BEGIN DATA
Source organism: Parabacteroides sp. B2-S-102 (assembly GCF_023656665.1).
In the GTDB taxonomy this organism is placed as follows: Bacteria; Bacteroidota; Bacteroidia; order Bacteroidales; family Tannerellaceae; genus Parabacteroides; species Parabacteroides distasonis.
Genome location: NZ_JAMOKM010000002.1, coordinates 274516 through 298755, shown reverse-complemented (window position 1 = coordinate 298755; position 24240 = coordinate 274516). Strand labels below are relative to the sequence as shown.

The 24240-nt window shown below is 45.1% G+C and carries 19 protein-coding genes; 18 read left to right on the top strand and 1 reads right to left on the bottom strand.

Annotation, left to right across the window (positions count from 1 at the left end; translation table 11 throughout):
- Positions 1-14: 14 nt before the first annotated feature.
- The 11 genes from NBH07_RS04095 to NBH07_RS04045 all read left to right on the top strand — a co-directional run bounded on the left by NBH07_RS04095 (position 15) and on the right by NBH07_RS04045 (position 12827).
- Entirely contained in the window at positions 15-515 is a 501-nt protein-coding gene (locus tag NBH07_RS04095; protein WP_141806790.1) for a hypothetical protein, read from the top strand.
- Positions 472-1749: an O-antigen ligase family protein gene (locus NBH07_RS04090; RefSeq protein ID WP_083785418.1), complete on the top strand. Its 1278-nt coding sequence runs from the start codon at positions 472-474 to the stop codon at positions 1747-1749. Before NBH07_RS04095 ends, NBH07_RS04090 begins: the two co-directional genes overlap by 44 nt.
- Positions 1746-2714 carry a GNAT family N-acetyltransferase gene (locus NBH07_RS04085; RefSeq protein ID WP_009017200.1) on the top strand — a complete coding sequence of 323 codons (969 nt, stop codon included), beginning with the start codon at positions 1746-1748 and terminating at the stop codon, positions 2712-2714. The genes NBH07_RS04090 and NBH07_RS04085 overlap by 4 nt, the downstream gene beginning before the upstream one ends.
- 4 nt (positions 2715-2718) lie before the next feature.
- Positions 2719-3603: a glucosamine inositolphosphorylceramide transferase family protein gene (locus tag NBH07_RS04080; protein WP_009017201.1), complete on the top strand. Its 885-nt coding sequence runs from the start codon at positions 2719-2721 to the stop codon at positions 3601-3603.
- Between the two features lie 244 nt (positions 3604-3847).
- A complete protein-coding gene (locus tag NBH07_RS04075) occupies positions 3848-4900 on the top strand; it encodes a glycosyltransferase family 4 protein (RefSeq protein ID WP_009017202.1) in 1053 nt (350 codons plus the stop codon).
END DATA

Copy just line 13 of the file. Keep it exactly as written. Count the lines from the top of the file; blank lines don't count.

- Between the two features lie 244 nt (positions 3604-3847).